Gardening for Butterflies

At Larch Cottage Nurseries and Gardens we have already spotted the first butterflies feasting on nectar in the borders: as early as mid-March a red admiral was seen feeding upon the offerings of a Maddenia hypoleuca growing in our perennial borders.

Providing a welcome habitat for butterflies in our garden becomes all the more important as the vagaries of the British weather challenge our pollinators, so a planting scheme incorporating nectar- rich sources is a welcome addition in any garden. Many summer annuals, bred for vibrancy and colour, do not provide adequate nectar levels for our butterflies, so including herbaceous perennials, biennials and shrubs is important. Buddleja is an obvious choice for the butterfly garden as it provides a ready source of nectar and masses of flowers, ensuring that the butterfly does not have far to travel for its next drink. Verbena bonariensis is also a good choice for similar reasons.  While these two species are good for butterflies with long tongues, some thought should also be given to those shorter-tongued species who cannot access the deep nectar pools contained within these blooms: varieties of Sedum and the open flowers of the Asteraceae (daisy) family provide more accessible nectar for such species. Good choices include varieties of Aster, Coreopsis and Leucanthemum, amongst many others.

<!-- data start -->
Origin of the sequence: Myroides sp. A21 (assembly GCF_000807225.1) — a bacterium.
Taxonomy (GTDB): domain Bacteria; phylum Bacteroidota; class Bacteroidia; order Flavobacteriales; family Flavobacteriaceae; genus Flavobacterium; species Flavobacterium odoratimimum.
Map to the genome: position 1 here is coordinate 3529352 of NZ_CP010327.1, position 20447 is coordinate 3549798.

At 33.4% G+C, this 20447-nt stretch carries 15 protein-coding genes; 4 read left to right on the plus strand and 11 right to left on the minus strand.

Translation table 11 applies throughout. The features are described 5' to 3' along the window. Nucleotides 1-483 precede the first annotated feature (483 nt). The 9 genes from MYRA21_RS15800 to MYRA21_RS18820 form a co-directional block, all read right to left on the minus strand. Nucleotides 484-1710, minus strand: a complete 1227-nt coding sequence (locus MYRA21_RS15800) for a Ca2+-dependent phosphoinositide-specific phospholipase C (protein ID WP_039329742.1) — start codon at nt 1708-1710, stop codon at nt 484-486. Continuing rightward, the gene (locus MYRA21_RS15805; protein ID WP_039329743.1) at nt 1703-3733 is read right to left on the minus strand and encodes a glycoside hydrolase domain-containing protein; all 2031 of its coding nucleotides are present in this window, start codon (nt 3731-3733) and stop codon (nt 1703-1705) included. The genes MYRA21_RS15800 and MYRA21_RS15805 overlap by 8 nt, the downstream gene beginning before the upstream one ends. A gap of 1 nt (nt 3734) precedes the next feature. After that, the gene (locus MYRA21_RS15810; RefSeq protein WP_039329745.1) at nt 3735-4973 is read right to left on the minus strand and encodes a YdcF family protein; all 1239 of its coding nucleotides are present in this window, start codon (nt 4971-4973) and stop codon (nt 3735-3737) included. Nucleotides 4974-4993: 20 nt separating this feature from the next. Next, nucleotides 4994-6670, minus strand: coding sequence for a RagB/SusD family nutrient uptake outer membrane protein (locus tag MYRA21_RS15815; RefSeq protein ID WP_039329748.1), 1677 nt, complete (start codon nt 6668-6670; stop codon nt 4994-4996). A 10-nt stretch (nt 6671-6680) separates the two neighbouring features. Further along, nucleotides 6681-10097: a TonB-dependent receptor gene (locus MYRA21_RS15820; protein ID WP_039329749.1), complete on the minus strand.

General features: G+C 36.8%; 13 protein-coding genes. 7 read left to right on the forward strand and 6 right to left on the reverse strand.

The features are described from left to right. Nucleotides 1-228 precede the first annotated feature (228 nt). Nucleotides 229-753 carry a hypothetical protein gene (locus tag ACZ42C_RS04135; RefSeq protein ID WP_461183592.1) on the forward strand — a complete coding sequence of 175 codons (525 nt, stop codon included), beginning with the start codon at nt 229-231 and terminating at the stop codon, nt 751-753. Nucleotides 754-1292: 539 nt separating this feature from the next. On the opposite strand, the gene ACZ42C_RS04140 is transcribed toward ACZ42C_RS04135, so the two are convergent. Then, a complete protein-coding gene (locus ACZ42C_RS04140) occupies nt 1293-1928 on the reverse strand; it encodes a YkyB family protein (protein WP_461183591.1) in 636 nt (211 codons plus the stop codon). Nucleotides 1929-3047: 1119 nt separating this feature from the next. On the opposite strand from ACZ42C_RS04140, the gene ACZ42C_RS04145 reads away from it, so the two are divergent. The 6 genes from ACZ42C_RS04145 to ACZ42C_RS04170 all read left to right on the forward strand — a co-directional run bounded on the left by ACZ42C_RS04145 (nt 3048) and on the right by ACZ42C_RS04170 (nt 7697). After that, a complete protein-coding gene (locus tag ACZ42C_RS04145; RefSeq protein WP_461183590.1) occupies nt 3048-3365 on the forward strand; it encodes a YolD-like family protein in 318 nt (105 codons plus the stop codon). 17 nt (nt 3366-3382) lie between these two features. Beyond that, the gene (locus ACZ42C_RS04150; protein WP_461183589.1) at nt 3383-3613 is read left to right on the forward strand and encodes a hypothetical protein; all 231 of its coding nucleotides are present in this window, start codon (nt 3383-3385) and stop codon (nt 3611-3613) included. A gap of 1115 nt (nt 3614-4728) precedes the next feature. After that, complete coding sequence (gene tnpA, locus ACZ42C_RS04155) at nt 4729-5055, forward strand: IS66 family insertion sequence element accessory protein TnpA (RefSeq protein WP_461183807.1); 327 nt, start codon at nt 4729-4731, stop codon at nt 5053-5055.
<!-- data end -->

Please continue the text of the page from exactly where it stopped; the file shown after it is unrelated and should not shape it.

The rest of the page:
Excellent sources of nectar in early summer include Myosotis (forget-me-not), Primrose, Aubrieta, Erysimum, Prunus spinosa (blackthorn), Salix and Viola. Try to grow your plants in a sheltered, sunny position as butterflies like to prospect in warm sites.

Providing larveal plants for butterfly species is also an excellent idea if you want to encourage a wider range of species to your garden. Plants such as Alliaria petiolata (garlic mustard), Lunaria (honesty) and Cardamine pratensis (Lady’s Smock) are used by the larva of the orange-tip butterfly and the green-veined white; holly and ivy by the holly blue butterfly and  Ribes (currant varieties) by the comma. Leaving an unmown area of long grass in your garden will also encourage meadow species such as the gatekeeper, small and large skipper and the speckled wood.

(Blog post written by Jo Chamberlain)


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